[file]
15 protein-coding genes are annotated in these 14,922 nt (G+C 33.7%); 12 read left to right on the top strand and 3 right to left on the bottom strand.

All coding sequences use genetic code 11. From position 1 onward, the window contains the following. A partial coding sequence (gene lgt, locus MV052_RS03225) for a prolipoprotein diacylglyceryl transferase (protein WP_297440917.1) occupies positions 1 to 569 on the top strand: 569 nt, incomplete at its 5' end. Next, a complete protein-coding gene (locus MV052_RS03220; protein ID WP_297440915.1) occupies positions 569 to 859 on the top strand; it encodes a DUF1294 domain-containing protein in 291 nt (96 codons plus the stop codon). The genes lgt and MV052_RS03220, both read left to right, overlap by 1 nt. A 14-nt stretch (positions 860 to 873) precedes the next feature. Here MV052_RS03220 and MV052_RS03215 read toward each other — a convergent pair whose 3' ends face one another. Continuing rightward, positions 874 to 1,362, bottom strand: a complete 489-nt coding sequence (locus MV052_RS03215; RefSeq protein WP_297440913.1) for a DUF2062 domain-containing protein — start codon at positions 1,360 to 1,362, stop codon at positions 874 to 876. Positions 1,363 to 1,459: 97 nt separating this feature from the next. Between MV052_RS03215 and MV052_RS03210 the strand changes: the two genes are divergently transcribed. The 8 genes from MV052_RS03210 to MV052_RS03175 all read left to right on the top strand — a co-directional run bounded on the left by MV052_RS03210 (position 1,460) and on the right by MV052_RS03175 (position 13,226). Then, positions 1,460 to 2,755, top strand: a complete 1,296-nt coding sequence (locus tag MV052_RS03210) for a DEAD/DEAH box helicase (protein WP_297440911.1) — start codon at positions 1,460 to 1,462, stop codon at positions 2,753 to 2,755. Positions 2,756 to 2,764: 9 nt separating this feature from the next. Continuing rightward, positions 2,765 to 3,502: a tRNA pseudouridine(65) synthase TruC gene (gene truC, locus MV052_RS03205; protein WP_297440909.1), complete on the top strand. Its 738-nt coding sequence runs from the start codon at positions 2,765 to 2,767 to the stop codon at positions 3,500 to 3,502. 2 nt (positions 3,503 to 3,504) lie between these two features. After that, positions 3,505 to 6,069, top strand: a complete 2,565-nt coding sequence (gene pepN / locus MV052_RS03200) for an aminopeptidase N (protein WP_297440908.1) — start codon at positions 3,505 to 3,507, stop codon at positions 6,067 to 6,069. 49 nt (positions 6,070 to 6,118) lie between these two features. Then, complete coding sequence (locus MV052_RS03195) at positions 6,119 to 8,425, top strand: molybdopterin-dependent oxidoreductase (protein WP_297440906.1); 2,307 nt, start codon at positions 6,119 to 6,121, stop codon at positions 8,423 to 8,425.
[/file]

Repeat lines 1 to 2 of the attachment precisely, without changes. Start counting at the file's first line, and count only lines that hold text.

15 protein-coding genes are annotated in these 14,922 nt (G+C 33.7%); 12 read left to right on the top strand and 3 right to left on the bottom strand.

All coding sequences use genetic code 11. From position 1 onward, the window contains the following. A partial coding sequence (gene lgt, locus MV052_RS03225) for a prolipoprotein diacylglyceryl transferase (protein WP_297440917.1) occupies positions 1 to 569 on the top strand: 569 nt, incomplete at its 5' end. Next, a complete protein-coding gene (locus MV052_RS03220; protein ID WP_297440915.1) occupies positions 569 to 859 on the top strand; it encodes a DUF1294 domain-containing protein in 291 nt (96 codons plus the stop codon). The genes lgt and MV052_RS03220, both read left to right, overlap by 1 nt. A 14-nt stretch (positions 860 to 873) precedes the next feature. Here MV052_RS03220 and MV052_RS03215 read toward each other — a convergent pair whose 3' ends face one another. Continuing rightward, positions 874 to 1,362, bottom strand: a complete 489-nt coding sequence (locus MV052_RS03215; RefSeq protein WP_297440913.1) for a DUF2062 domain-containing protein — start codon at positions 1,360 to 1,362, stop codon at positions 874 to 876. Positions 1,363 to 1,459: 97 nt separating this feature from the next. Between MV052_RS03215 and MV052_RS03210 the strand changes: the two genes are divergently transcribed. The 8 genes from MV052_RS03210 to MV052_RS03175 all read left to right on the top strand — a co-directional run bounded on the left by MV052_RS03210 (position 1,460) and on the right by MV052_RS03175 (position 13,226). Then, positions 1,460 to 2,755, top strand: a complete 1,296-nt coding sequence (locus tag MV052_RS03210) for a DEAD/DEAH box helicase (protein WP_297440911.1) — start codon at positions 1,460 to 1,462, stop codon at positions 2,753 to 2,755. Positions 2,756 to 2,764: 9 nt separating this feature from the next. Continuing rightward, positions 2,765 to 3,502: a tRNA pseudouridine(65) synthase TruC gene (gene truC, locus MV052_RS03205; protein WP_297440909.1), complete on the top strand. Its 738-nt coding sequence runs from the start codon at positions 2,765 to 2,767 to the stop codon at positions 3,500 to 3,502. 2 nt (positions 3,503 to 3,504) lie between these two features. After that, positions 3,505 to 6,069, top strand: a complete 2,565-nt coding sequence (gene pepN / locus MV052_RS03200) for an aminopeptidase N (protein WP_297440908.1) — start codon at positions 3,505 to 3,507, stop codon at positions 6,067 to 6,069. 49 nt (positions 6,070 to 6,118) lie between these two features. Then, complete coding sequence (locus MV052_RS03195) at positions 6,119 to 8,425, top strand: molybdopterin-dependent oxidoreductase (protein WP_297440906.1); 2,307 nt, start codon at positions 6,119 to 6,121, stop codon at positions 8,423 to 8,425.